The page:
The Supreme Court of Queensland considered the construction of an approved product exclusion in a professional indemnity policy held by a financial planning firm referable to the conduct of its employee and authorised representative.
A financial planning firm holding an Australian Financial Services Licence (AFSL) for the provision of financial product advice (the applicant) was insured under a professional indemnity policy with the respondent insurer (respondent).
The respondent declined to indemnify the applicant relying on an exclusion in the policy relating to products on the applicant’s approved product list.
In issue was whether the respondent was entitled to rely on the exclusion clause in so far as it related to the applicant.
An authorised representative (AR) and employee of the insured (employee) provided financial advice to a client who suffered a financial loss. The investment that caused the financial loss was not on the applicant’s list of approved financial products.
The client commenced proceedings against the applicant and the employee. The applicant settled the proceedings, then sought indemnity under its professional indemnity policy with the respondent for the settlement sum and associated costs.
The respondent refused to indemnify the applicant, arguing that the employee’s investment advice was an unapproved product and the approved product exclusion in the policy applied to exclude the claim.
While it was accepted that the exclusion applied to a claim for indemnity by the employee, the insured sought a declaration that the exclusion did not apply to it.
The decision at trial
The relevant exclusion provided as follows:
Section 7: EXCLUSIONS
WE will not cover the INSURED, including for DEFENCE COSTS or for other loss in respect of:
7.20 Approved Product and Product Disclosure
Any CLAIM or liability directly or indirectly based upon attributed to or in consequence of any:
(a) Financial products or instruments not contained in the INSURED’S approved product list at the time the advice was given;”
Where multiple parties are insured under the same policy, it may be described as either a joint or composite policy.
A joint policy will exist when multiple insureds have the same interest in the subject matter of the insurance, and the insurer’s obligation is to indemnify them jointly in respect of a joint loss.
Conversely, where parties have different interests in the subject matter of the insurance, it will be construed as a composite policy. The parties under a composite policy are insured for their respective insurable interests, and the rights and obligations of different insureds under the same composite policy can be exercised independently of each other unless there is an express or implied term to the contrary: see Federal Insurance Ltd v Wasson (1987) 163 CLR 303.
The applicant argued that the policy should be interpreted as a composite policy and, accordingly, the exclusion applied to the employee only.
His Honour held that the policy did provide composite cover because:
- The employee was an insured (in his capacity as an employee) for claims resulting from a breach of professional duty by him in the provision of financial product advice under the applicant’s AFSL.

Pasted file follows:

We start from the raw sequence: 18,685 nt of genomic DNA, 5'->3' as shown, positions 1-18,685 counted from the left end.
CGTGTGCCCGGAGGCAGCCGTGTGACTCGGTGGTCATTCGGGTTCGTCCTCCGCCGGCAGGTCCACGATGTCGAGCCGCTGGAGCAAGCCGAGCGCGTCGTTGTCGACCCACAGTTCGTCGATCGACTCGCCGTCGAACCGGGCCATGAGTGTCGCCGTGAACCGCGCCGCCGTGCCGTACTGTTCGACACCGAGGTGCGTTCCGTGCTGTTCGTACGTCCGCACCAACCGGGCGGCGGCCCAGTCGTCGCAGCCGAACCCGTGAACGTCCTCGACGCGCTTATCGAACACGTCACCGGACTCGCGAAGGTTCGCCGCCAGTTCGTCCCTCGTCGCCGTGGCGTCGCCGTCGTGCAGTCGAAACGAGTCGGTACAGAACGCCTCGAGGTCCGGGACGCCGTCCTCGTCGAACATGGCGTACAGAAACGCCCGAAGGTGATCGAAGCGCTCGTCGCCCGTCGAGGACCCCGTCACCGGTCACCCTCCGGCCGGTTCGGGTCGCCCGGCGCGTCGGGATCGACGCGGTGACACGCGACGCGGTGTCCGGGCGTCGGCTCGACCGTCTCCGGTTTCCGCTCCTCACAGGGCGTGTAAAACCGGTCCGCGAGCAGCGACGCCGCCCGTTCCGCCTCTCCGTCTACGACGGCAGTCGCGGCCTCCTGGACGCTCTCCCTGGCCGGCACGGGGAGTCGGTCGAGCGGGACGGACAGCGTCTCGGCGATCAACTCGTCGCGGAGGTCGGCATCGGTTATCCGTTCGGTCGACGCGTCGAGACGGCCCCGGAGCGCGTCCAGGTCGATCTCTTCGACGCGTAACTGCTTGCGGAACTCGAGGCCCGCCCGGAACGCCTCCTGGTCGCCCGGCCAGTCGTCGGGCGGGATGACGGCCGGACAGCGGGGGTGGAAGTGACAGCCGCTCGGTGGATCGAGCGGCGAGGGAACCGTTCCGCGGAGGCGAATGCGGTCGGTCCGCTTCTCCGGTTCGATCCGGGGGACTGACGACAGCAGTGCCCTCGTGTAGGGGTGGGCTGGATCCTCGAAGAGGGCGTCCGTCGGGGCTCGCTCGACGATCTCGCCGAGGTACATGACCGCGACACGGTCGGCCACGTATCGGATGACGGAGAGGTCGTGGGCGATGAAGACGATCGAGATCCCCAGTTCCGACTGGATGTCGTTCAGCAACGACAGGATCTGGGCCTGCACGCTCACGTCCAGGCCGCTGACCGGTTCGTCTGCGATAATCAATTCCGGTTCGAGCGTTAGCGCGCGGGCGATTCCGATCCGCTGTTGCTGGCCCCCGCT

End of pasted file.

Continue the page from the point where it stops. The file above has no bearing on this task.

- The applicant was insured not only for claims resulting from a breach of professional duty by it, but also for any claim resulting from the conduct of its ARs for which the applicant was liable.
Having determined that the policy was a composite policy, His Honour then proceeded to consider the operation of the exclusion clause.
His Honour found that the lack of clarity in the exclusion clause should be resolved in favour of the applicant, and it was entitled to the declaration sought. His Honour noted:
- In the context of an insurance policy, exclusions should be clear so that the contract as a whole can serve a commercial purpose.
- In interpreting the exclusion clause, the difficulty that arose was whether the use of the word “the insured” referred to the person responsible for the approved product list (i.e., applicant) or the employee and AR.
- The exclusion referred to “advice” without specifying whether it encompassed advice provided to persons other than the insured making the claim under the policy. That was relevant because the applicant’s liability was not limited to advice given by it, but extended to advice given by the employee. Conversely, liability of the employee insured was confined to advice they gave.
His Honour observed that greater certainty could have been achieved by extending the operation of the exclusion to include the words “advice provided by the insured or any representative, authorised representative or agent”.
His Honour noted that further support for his conclusion was found in an endorsement. Exclusion clause 7.22 had been deleted in its entirety, and replaced with an endorsement which specifically noted that it was intended to deal with financial services “provided by the INSURED or any representative, authorised representative or other agent”.
Implications for you
This case is a reminder about the importance of carefully reviewing the wording of any exclusions. The onus of establishing an exclusion operates rests with the insurer and, in the absence of clarity, any ambiguity will likely be resolved contra proferentem in an insured’s favour.
Sufficient uncertainty meant that the exclusion was narrowly interpreted and in the applicant’s favour, as only applying to those who provided the relevant advice.
The decision is also an important reminder that amendments to a policy wording via an endorsement ought be consistent with the policy as a whole.